- Nettle (Urtica diocia) or Daily Wellness Tea – decreases inflammation, strengthens kidney function, nutrient dense nutrition to help support immune function and is a natural anti-histamine. It can be taken in the form of food, Nourishing Herbal Infusions (four hour long steeped tea to pull out the maximum nutrition and constituents), capsules, or tincture. Please note that contact with fresh nettles can sting/cause skin inflammation, so wear protective gloves when handling it.
- Breathe Tea– Excellent tea for respiratory trouble. Formulated to loosen a stuffy nose, chest congestion, and soothe a sore throat associated with colds or allergies.
- Goldenrod (Solidago spp.) – an excellent natural fast acting anti-histamine that thins mucus and drains the sinuses and eventually dries up the mucous membranes while the anti-inflammatory actions help to soothe the irritations caused by the allergens. Make a tea or tincture of the flowering tops just as the flowers begin to open.
- Horehound (Marrubium vulgare) – great for those who get profuse post nasal drip, sinus & wet lung congestion that leads to sinus infections. Best if made as a fresh tincture of fresh leaves and flowers. Dried plant material also works for a tea or capsules.
- Chickweed (Stellaria media) – is an opportunistic weed that is often one of the first plants to emerge in the early spring and shows up wherever there is bare ground that needs filled in. It offers soothing and cooling relief to symptoms of heat, dryness, and inflammation. These qualities make it an excellent soother for inflamed, itchy eyes associated with allergy symptoms. Chickweed is usually growing abundantly when it is needed for allergy season. It will disappear from the landscape as the hot days of summer take over. No worries, you can freeze chickweed for later use. Just pick it fresh and put it in a sealable bag, squeeze out the air and freeze. That will ensure you have chickweed available to you year round.
- Aller-Blast – This formula combines reishi mushroom and bitter artichoke with fresh stinging nettles, a classic ally. The herbs in Aller-Blast are traditionally used to promote healthy eyes, nose and sinus.
- Allergy Elixir – Mushrooms are some of our greatest allies when it comes to balancing the overactive immune responses that cause allergy symptoms. In particular, reishi mushroom has been studied for its role in mediating histamine response. This formula helps bring back immune balance while gently drying up excess water and mucus.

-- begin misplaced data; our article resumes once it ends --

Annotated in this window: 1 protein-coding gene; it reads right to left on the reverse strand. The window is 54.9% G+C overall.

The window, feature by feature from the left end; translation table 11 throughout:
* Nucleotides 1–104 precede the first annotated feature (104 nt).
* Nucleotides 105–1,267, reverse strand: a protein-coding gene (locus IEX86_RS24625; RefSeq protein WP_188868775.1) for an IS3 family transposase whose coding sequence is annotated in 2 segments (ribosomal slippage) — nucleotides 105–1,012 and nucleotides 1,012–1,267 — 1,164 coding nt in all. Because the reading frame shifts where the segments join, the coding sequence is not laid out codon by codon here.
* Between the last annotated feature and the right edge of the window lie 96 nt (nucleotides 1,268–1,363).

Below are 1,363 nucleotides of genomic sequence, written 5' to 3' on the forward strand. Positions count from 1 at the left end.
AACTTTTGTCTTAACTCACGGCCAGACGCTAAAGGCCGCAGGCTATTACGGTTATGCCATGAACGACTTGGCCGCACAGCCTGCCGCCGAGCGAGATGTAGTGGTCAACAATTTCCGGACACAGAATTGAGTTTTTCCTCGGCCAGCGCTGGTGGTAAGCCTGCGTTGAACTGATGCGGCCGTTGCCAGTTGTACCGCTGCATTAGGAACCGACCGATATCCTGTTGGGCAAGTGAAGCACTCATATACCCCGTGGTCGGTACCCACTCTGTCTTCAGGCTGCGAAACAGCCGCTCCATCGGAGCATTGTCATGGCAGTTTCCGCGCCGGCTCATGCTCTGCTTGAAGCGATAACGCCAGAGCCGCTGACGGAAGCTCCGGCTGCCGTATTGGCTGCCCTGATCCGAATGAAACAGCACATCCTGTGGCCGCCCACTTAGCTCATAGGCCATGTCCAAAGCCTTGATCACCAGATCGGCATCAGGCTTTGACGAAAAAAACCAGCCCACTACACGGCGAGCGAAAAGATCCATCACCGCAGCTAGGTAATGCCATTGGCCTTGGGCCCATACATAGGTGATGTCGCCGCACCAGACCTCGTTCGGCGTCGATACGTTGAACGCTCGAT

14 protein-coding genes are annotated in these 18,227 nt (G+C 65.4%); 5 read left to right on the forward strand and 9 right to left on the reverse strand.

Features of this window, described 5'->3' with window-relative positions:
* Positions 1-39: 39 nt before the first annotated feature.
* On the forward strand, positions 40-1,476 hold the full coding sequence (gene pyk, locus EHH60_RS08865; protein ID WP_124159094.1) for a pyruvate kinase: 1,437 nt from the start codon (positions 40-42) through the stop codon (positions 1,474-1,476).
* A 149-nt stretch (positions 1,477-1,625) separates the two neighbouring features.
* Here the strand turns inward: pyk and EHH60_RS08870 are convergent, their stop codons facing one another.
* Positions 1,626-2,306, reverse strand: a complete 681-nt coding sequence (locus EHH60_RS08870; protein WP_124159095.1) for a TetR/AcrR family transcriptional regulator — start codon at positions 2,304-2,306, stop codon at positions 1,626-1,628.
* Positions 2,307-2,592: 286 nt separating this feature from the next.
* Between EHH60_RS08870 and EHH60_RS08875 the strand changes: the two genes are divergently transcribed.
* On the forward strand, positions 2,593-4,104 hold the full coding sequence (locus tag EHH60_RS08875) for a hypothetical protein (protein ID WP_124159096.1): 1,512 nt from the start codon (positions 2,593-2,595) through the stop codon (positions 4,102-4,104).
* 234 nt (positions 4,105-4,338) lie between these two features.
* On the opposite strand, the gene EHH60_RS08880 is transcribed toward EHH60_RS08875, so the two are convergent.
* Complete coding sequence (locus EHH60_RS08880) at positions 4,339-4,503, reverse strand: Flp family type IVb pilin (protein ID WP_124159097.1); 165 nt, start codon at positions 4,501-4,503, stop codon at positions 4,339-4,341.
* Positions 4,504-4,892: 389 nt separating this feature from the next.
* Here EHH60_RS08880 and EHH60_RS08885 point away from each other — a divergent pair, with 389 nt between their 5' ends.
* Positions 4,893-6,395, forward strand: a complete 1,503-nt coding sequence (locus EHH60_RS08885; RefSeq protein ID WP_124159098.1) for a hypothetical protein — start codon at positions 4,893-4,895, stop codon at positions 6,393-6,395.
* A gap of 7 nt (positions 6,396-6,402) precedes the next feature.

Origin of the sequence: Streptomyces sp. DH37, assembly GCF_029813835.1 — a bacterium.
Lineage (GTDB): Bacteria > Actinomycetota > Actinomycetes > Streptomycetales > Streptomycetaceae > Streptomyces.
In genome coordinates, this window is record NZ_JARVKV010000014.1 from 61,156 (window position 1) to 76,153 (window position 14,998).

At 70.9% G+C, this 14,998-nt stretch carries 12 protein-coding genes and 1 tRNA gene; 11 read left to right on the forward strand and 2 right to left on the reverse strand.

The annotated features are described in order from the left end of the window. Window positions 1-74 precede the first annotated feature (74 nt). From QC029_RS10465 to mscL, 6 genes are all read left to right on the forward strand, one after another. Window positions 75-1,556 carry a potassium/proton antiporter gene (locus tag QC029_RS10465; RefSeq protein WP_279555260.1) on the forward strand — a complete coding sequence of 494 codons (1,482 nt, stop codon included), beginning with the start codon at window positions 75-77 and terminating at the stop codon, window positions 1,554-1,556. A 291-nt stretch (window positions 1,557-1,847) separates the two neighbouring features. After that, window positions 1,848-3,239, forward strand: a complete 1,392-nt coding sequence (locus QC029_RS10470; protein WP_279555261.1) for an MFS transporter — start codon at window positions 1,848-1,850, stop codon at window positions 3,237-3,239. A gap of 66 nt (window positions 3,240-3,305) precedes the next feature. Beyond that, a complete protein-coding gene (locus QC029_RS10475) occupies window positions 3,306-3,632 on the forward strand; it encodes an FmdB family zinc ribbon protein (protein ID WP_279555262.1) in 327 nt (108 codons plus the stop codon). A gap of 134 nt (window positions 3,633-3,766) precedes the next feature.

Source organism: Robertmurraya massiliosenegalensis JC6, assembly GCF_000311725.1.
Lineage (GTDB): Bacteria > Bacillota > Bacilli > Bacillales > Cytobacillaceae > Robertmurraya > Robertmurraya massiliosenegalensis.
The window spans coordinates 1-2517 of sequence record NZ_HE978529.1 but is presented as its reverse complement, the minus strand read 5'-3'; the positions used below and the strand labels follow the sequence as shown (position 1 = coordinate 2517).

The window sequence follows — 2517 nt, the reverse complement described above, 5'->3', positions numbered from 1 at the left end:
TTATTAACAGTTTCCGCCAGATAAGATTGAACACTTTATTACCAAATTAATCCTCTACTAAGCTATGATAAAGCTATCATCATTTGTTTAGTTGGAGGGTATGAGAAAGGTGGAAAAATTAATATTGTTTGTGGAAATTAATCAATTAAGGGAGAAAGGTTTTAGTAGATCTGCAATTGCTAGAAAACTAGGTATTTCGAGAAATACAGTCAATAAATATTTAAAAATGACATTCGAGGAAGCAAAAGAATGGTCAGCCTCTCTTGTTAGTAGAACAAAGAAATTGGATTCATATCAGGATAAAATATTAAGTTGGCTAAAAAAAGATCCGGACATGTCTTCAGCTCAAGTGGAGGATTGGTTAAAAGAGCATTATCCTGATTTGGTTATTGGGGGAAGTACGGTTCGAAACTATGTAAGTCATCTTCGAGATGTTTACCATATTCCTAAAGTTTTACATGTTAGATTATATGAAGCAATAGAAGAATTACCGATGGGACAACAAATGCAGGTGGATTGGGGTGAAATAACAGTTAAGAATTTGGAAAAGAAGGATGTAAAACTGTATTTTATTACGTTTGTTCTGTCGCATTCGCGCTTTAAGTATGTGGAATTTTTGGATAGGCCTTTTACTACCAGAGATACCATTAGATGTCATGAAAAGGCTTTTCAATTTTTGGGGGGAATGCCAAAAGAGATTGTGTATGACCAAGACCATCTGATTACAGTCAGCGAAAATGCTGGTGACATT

- Local Honey – take one teaspoon or more daily. This works well for some individuals and not so much for others. I like to recommend using local honey as a sweetener in an herbal tea such as nettles for the best results.
- Quercetin – is a natural plant derived compound that helps stabilize mast cells and prevents them from releasing histamine. Best if started six weeks before allergy season. This supplement has different manufacturers that use different formulas, so always follow label instructions.
There are many OTC (over the counter) allergy medications for helping to alleviate allergy symptoms. Many of these OTC options have unwanted side effects such as drowsiness and nasal irritation. For some people, the decongestant types will stop the flow of the mucous and then leave them with pockets of “stuck” mucous that lead to a bacterial sinus infection, which they will probably need antibiotics to get over it. Also, many people complain that after taking OTC and Pharmaceutical allergy medications for an extended period of time that they find that they are not effective for them any longer. These OTC medications excel at suppressing symptoms, but do little to help build up a body’s natural defense system.
When we take a natural approach to dealing with seasonal allergies, we build up the body to be in a healthy state and strong. So it can perform at its best.
Soothing Chickweed Eye Wash – this really works, give it a try!
For an eye soother, gather some fresh chickweed (any above ground parts) and chop it up some. Then add ½ cup of freshly chopped chickweed to 1 cup of water and simmer on the stove as if you are making a tea. Simmer for 10 minutes and then strain out the plant material. Place the remaining liquid in the refrigerator to cool it down. Get a cotton cloth or cotton ball and soak it in the chickweed infused liquid. Lie back and place the cotton ball or cloth on the itchy, burning, inflamed eyes for 10 minutes. Repeat a few times a day until you get the needed relief. This works for pink eye symptoms as well.